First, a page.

Multi-family residential use is permitted under office zoning – which Oberer is seeking - and the company has said it intends to provide senior housing, according to Robillard.
Attempts to reach rezoning applicant Greg Smith of Oberer were unsuccessful.
Records still list Ohio Bell as the owner of the land. Oberer has a contract to buy the property should the rezoning – which was approved by the planning commission last month – and development plans be approved, Robillard said.
Development plans have yet to be submitted, he added. The rezoning is set for a Kettering City Council public hearing on Tuesday and may be voted on in September, Robillard said.
The zoning change “will allow the property owner to convert the existing building to accommodate senior, rental housing,” according to Kettering records.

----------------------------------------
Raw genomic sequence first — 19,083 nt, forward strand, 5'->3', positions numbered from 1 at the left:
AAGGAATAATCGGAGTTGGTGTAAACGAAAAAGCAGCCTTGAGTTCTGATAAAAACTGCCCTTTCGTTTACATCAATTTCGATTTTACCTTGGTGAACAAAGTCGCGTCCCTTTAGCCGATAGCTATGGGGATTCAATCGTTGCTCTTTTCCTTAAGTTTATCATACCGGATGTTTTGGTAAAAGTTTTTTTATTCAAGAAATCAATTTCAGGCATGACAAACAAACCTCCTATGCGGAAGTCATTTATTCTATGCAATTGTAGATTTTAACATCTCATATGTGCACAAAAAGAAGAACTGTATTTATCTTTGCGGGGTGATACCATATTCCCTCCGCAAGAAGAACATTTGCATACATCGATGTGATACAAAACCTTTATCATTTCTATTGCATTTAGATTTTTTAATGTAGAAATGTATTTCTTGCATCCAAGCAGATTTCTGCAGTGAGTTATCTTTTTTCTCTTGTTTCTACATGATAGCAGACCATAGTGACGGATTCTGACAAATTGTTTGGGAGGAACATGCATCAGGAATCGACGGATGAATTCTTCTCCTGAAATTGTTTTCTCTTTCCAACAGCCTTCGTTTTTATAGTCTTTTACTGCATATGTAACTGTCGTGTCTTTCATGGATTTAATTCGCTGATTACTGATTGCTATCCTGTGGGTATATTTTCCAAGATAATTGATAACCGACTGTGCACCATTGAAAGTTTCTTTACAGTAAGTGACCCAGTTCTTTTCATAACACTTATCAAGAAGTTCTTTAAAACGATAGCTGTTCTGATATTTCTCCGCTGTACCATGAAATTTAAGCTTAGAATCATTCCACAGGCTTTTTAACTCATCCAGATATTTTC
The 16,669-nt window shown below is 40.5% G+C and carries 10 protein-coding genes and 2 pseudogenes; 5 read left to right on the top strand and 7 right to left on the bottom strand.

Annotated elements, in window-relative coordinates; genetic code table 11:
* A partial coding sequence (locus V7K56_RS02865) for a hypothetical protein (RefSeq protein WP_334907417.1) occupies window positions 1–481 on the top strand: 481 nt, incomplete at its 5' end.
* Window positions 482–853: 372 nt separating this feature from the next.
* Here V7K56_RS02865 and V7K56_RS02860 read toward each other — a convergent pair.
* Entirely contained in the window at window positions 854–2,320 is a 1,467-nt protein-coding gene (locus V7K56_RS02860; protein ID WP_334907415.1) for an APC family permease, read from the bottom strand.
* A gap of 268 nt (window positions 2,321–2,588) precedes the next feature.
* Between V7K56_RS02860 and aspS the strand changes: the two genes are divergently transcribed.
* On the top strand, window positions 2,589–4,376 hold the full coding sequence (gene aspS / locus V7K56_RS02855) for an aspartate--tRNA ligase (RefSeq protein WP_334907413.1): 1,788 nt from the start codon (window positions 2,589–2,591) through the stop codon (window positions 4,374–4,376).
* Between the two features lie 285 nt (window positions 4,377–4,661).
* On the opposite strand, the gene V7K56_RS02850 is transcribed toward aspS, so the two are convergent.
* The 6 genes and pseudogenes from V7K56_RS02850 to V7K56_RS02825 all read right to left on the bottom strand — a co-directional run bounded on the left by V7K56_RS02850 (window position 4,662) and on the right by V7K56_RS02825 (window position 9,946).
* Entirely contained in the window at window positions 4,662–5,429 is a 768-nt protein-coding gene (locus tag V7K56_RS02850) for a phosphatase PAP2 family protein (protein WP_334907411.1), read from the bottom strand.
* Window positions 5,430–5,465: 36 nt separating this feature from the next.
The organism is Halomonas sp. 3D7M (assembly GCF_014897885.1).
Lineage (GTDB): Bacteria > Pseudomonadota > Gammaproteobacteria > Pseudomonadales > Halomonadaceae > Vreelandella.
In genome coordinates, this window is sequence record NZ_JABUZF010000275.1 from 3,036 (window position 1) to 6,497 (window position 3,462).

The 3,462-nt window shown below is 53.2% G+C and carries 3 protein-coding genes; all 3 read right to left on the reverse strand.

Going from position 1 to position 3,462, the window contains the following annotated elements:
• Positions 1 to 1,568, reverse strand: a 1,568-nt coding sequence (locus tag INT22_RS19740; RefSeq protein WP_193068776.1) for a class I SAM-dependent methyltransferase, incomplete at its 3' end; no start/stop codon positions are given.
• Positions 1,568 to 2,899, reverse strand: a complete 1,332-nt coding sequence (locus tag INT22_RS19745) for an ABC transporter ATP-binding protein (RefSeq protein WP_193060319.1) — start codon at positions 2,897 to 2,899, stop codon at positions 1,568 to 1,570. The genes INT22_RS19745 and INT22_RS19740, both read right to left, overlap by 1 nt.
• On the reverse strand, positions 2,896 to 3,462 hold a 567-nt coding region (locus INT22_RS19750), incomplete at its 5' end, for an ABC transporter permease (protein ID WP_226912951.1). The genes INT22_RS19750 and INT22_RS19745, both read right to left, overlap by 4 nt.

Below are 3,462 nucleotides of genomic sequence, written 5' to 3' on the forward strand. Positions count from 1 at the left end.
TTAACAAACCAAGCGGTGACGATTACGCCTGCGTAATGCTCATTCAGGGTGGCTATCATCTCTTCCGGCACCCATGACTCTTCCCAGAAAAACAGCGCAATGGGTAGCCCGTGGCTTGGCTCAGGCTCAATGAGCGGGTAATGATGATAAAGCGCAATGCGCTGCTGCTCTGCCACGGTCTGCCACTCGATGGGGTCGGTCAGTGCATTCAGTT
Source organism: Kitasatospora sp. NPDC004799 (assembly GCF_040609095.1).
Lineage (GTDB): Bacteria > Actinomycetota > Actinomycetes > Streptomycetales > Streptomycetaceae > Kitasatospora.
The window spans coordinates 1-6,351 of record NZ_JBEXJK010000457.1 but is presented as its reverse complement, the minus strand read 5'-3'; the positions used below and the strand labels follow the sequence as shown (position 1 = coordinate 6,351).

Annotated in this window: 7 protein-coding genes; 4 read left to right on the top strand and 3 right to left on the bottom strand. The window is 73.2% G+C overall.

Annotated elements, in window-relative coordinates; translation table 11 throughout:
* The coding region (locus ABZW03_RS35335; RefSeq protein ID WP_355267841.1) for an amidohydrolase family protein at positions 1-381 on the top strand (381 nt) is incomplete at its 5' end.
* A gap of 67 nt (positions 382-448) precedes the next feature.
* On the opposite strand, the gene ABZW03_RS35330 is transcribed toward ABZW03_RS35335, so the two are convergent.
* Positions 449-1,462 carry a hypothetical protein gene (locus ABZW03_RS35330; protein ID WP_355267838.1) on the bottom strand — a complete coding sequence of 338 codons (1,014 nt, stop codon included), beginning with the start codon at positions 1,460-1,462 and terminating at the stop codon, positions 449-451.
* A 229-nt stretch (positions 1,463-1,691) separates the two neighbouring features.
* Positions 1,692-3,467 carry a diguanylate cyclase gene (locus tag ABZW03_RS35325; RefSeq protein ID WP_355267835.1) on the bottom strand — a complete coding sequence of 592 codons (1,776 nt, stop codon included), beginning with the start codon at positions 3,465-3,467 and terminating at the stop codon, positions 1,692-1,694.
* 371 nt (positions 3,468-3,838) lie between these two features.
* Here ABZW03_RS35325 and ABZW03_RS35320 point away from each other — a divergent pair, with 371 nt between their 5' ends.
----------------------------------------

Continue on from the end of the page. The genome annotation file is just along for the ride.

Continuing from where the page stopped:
“With an aging population in Kettering this re-use strategy is appropriate for this site,” City Planner Ron Hundt wrote.
Kettering’s estimated 54,800 population includes as nearly as many people 65 or older (18.5%) as it does under 18 (21.1%), according to 2019 figures from the U.S. Census.
The Oberer proposal comes at a time when sites for new housing in Kettering are at a premium, according to the city.
“The proposed use cannot be accommodated by sites already zoned in the city due to lack of transportation or utilities, or other similar development constraints, or the market to be served by the proposed use cannot be efficiently served by the geographic location of the existing zoning districts,” according to Kettering records related to the plan.
“In Kettering, there is a lack of large available sites for new development. The vacant sites that do exist are mainly in several of the city’s business parks. These locations are not appropriate for multi-family residential re-use,” those records state.
“The location of the subject site, near other multi-family properties and close to retail centers, makes the property well-suited to the proposed senior housing development. This standards can therefore be met by the proposed rezoning.”
Ohio Bell still owns more than 18 acres along Woodman, including the land proposed for rezoning, according to Montgomery County Auditor’s Office records.